Morning Call: the pick of the papers
The ten must-read comment pieces from this morning's papers.
Prevarication over aviation policy breeds a dangerous mistrust. The cabinet must take a firm decision, and act on it, writes Jackie Ashley.
2. The German people will decide Europe's fate (Guardian)
Hans Kundnani argues that starkly divided opinion in the EU's biggest economy could be as big a threat to the euro as Greek debt.
3. Will the real David Cameron please stand up? (Times £)
The Prime Minister must stop calculating which way is safest to jump and get out and fight for what he believes, writes Conservative Home's editor Tim Montgomerie.
4. David Cameron praises Paralympians, but his policies will crush them (Independent)
With just days to go until the Paralympics start, the Government still intends to drive 500,000 people off the Disability Living Allowance, writes Owen Jones.
5. The elephant in the room: Romney the pragmatist (Financial Times)
Romney's trademark used to be pragmatism and competency. So how will he survive yoked to the modern-day Republican party, asks Edward Luce.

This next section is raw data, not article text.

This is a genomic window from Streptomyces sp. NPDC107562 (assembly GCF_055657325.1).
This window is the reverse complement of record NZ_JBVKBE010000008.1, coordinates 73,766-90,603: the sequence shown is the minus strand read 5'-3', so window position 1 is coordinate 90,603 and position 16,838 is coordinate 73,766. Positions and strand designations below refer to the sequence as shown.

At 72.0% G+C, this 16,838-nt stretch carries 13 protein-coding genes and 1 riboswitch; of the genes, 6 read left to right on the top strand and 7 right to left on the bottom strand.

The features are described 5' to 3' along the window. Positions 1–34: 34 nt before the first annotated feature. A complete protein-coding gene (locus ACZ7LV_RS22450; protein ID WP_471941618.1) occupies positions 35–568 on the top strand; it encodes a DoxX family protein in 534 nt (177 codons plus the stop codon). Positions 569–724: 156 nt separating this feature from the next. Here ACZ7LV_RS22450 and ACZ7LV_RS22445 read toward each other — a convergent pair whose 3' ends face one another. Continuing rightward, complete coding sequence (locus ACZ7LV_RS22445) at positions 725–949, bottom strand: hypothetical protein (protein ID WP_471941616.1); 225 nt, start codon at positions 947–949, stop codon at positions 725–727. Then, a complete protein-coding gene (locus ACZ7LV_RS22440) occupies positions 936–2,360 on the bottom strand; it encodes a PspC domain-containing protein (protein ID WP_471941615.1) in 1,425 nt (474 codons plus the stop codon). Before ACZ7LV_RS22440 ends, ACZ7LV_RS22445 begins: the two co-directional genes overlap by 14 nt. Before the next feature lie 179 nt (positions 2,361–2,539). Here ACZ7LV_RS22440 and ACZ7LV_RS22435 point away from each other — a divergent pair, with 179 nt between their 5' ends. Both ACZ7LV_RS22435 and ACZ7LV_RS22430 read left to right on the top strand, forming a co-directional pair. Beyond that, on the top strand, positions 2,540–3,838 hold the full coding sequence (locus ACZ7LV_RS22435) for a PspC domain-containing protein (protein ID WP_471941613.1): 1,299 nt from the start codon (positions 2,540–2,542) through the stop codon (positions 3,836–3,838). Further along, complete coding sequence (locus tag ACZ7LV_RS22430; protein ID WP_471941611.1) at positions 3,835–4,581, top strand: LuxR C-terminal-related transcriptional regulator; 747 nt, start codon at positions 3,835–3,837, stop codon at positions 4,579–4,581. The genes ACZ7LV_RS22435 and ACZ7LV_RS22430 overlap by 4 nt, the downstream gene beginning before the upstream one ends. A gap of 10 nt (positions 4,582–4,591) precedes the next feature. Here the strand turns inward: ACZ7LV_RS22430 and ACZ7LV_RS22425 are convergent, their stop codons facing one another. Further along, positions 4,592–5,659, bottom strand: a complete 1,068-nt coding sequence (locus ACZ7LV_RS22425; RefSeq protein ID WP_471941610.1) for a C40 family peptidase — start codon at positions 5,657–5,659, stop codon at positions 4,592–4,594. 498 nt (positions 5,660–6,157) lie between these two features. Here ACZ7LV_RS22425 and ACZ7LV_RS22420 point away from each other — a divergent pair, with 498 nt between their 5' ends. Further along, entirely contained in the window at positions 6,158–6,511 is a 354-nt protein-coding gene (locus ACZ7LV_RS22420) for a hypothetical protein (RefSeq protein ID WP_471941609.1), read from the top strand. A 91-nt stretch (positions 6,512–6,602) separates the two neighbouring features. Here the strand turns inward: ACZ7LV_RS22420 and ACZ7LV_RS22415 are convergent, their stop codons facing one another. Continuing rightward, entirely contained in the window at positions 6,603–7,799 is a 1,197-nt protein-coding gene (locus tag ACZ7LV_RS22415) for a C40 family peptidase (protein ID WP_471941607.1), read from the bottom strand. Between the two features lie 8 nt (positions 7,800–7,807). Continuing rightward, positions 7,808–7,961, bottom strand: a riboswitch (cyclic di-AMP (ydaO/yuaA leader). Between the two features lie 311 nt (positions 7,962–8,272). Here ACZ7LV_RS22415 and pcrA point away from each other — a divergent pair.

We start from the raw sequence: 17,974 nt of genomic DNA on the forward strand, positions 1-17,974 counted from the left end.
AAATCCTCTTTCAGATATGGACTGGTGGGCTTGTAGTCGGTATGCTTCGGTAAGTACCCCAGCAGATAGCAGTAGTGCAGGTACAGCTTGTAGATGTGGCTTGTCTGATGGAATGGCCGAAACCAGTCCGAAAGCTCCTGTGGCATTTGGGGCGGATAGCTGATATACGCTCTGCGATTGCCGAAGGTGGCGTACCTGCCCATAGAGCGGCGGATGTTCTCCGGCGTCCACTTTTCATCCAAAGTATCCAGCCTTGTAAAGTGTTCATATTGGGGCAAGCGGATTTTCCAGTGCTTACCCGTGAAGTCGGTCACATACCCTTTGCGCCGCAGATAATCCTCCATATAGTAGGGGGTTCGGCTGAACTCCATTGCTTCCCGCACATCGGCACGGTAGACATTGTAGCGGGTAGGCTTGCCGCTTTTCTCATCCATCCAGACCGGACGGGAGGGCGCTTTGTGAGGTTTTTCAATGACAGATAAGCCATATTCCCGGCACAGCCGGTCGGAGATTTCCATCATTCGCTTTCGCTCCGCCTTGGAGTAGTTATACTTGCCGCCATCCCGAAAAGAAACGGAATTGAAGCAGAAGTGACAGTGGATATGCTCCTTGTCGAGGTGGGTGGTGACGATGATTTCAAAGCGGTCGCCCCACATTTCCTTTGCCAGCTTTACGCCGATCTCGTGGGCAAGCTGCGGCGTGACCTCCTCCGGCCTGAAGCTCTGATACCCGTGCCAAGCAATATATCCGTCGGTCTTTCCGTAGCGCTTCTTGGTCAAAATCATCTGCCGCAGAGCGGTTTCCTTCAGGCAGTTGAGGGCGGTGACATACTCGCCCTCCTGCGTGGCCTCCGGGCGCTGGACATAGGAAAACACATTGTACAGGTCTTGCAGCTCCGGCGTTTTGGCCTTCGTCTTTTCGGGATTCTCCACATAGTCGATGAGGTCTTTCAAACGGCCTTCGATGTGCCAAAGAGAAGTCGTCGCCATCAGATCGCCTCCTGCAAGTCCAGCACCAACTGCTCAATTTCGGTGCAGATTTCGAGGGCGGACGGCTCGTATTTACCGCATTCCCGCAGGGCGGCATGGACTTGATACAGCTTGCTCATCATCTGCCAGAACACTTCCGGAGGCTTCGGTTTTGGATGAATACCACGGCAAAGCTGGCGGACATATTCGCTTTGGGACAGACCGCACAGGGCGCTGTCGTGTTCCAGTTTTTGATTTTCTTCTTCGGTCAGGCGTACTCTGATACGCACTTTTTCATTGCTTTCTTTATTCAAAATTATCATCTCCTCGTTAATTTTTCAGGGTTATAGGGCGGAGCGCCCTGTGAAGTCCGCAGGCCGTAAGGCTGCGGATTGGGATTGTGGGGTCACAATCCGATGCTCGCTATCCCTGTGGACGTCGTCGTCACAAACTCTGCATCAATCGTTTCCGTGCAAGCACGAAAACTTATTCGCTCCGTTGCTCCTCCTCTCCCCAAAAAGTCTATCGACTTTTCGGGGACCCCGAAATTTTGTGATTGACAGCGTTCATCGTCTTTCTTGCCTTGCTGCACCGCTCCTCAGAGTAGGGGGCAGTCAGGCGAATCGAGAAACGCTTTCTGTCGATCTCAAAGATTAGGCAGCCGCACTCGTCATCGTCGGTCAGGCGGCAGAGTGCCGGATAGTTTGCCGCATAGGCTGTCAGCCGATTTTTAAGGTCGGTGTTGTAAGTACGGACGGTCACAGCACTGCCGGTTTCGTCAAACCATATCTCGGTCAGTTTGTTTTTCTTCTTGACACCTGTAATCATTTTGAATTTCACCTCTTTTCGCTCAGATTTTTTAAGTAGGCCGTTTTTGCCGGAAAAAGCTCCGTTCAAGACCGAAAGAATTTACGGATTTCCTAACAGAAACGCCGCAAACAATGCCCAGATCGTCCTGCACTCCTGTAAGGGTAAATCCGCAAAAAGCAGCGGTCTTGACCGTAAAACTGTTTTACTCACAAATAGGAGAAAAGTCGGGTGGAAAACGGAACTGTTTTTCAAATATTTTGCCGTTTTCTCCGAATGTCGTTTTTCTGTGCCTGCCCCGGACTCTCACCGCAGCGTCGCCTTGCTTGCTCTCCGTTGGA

6. We need much simpler rules to rein in the banks (Financial Times)
Rather than creating complex sets of regulations, banking authorities should focus on naming and enforcing a "bright line" which it is clear that banks should not cross, writes Nicholas Brady.
7. What GCSE English needs is more red ink (Times £)
Libby Purves writes that letting students make errors in spelling, grammar and punctuation is far crueller than altering their grades.
8. I have a confession to make – I go to church (Independent)
Andrew Martin applauds a new report that says religion makes people happier, denies that religion is irrational, and wonders why his friends are so resistant to it.
9. The Thick of It: the agony of tight spaces (Guardian)
Crises come and go but one thing never changes in this show – the politicians are stuck, with no room for manoeuvre, says Ian Martin, one of the show's writers.
10. Terrorists seek a safe haven in Strasbourg (Telegraph)
The Telegraph editorialises against the European Court of Human Rights' "interference" – it is proceeding with an appeal by two British terrorists.